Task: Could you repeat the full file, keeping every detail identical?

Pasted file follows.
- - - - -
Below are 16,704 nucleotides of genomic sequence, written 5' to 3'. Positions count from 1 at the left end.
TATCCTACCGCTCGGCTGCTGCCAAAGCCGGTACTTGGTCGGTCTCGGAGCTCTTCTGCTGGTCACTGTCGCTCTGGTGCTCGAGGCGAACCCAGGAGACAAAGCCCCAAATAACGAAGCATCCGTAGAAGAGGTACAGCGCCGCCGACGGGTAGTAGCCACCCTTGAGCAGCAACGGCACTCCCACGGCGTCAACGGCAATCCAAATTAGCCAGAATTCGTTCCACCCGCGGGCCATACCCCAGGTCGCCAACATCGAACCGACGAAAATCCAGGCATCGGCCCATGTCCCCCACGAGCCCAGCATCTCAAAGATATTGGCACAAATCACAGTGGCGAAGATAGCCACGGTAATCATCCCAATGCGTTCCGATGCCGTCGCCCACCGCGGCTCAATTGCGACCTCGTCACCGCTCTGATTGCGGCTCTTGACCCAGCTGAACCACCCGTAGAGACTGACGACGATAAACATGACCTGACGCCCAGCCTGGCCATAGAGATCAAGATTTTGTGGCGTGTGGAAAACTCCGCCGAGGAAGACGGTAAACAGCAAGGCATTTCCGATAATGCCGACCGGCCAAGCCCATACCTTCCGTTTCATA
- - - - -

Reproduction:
Below are 16,704 nucleotides of genomic sequence, written 5' to 3'. Positions count from 1 at the left end.
TATCCTACCGCTCGGCTGCTGCCAAAGCCGGTACTTGGTCGGTCTCGGAGCTCTTCTGCTGGTCACTGTCGCTCTGGTGCTCGAGGCGAACCCAGGAGACAAAGCCCCAAATAACGAAGCATCCGTAGAAGAGGTACAGCGCCGCCGACGGGTAGTAGCCACCCTTGAGCAGCAACGGCACTCCCACGGCGTCAACGGCAATCCAAATTAGCCAGAATTCGTTCCACCCGCGGGCCATACCCCAGGTCGCCAACATCGAACCGACGAAAATCCAGGCATCGGCCCATGTCCCCCACGAGCCCAGCATCTCAAAGATATTGGCACAAATCACAGTGGCGAAGATAGCCACGGTAATCATCCCAATGCGTTCCGATGCCGTCGCCCACCGCGGCTCAATTGCGACCTCGTCACCGCTCTGATTGCGGCTCTTGACCCAGCTGAACCACCCGTAGAGACTGACGACGATAAACATGACCTGACGCCCAGCCTGGCCATAGAGATCAAGATTTTGTGGCGTGTGGAAAACTCCGCCGAGGAAGACGGTAAACAGCAAGGCATTTCCGATAATGCCGACCGGCCAAGCCCATACCTTCCGTTTCATA